It appears Mars may one day become a premier extreme snowboarding destination.
NASA research released this week indicates that mysterious, long narrow grooves carved into the slopes of giant Martian sand dunes may in fact be generated by gliding chunks of dry ice. Scientists have observed the grooves via images from NASA’s Mars Reconnaissance Orbiter and other instruments for about a decade. (Also see “Mars Snow Falls Like Dry Ice Fog.”)
“I have always dreamed of going to Mars,” study leader Serina Diniega, a planetary scientist at NASA’s Jet Propulsion Laboratory in Pasadena, California, said in a NASA statement.
“Now I dream of snowboarding down a Martian sand dune on a block of dry ice.”
Bizarre Grooves Explained
Called linear gullies, these bizarre grooves stretch down hillsides for up to 1.2 miles (2 kilometers) and are only a few meters wide, with raised banks or levees along the sides. (See another picture of Martian gullies.)
Diniega and her team believe these gullies are formed as the Martian surface warms during springtime, when a layer of carbon dioxide frost—commonly referred to as dry ice—vaporizes. This causes blocks of dry ice to break off and glide down the slopes on a cushion of carbon dioxide vapors, cutting the visible linear gullies into the sand, according to the study, published online June 11 by the journal Icarus.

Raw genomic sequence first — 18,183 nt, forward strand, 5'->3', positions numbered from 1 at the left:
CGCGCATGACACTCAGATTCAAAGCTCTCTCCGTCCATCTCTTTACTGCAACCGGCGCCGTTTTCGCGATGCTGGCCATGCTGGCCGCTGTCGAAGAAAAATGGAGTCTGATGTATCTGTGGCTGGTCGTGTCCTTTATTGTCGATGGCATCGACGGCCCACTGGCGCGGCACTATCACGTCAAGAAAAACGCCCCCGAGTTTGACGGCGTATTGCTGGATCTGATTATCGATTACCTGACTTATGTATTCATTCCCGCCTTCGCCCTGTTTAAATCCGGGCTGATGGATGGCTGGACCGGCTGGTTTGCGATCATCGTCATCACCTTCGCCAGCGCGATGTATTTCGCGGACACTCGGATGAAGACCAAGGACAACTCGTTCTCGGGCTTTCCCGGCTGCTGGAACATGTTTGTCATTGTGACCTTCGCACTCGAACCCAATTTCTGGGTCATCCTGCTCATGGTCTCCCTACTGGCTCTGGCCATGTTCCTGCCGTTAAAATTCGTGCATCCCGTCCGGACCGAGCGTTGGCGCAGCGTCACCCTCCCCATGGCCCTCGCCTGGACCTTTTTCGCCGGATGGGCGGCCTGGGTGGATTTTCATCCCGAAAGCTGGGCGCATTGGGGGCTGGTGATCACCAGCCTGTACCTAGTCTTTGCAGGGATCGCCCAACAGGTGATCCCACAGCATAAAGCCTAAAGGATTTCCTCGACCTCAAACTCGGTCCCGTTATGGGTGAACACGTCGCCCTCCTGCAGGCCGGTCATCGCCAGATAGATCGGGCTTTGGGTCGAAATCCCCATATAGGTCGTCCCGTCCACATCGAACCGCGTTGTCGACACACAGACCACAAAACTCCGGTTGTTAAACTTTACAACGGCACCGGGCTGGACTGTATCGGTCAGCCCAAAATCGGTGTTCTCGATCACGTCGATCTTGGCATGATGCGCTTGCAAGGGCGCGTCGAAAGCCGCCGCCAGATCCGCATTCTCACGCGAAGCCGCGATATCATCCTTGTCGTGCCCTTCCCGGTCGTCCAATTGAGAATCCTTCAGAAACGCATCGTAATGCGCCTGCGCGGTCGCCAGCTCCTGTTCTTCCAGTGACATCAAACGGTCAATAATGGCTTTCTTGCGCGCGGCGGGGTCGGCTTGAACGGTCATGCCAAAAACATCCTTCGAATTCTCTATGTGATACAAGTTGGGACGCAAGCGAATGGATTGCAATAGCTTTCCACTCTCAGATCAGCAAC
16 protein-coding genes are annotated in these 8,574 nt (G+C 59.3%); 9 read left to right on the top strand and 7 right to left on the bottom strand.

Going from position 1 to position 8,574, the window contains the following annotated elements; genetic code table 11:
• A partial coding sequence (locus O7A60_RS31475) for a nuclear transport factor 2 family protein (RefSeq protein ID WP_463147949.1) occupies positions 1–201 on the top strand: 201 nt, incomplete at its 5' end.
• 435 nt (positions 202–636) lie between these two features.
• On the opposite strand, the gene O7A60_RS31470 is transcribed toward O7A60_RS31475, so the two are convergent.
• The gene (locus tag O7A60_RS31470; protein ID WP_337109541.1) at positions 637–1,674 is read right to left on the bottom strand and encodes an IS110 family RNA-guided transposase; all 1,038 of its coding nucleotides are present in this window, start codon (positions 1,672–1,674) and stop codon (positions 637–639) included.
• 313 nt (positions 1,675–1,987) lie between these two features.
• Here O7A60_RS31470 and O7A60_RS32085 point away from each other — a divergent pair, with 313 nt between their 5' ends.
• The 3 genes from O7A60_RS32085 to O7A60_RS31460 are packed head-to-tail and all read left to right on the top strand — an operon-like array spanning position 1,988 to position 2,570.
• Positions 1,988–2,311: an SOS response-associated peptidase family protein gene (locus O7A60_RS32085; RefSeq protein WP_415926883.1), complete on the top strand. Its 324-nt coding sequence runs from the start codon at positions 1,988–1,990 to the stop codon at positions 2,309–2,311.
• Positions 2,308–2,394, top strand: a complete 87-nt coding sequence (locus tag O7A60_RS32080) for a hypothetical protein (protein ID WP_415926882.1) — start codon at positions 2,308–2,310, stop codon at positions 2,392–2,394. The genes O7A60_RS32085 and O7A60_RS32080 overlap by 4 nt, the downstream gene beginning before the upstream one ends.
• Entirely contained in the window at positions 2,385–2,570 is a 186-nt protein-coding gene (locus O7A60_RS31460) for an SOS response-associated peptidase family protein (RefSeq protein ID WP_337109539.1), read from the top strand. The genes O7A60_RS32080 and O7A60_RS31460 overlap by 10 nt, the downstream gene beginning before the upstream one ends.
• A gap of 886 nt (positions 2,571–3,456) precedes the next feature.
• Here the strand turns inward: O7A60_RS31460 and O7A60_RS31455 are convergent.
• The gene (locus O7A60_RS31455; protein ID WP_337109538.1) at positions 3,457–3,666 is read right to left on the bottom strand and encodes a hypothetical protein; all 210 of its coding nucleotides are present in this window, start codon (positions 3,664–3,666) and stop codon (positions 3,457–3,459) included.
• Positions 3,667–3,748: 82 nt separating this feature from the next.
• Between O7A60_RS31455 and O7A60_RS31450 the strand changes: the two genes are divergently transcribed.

They came to this conclusion after analyzing before-and-after images from different seasons showing the formation of new gullies and even spotting bright, white objects within the grooves.
To support the theory, the team conducted experiments here on Earth by sliding dry ice down sand hills in Utah and California, which replicated perfectly the features seen on Mars—despite differences in air pressure and temperature.
As final evidence of these surfing ice blocks, researchers noticed multiple pit formations at the bottom of the hills, which they think are where the blocks came to rest before turning into gas.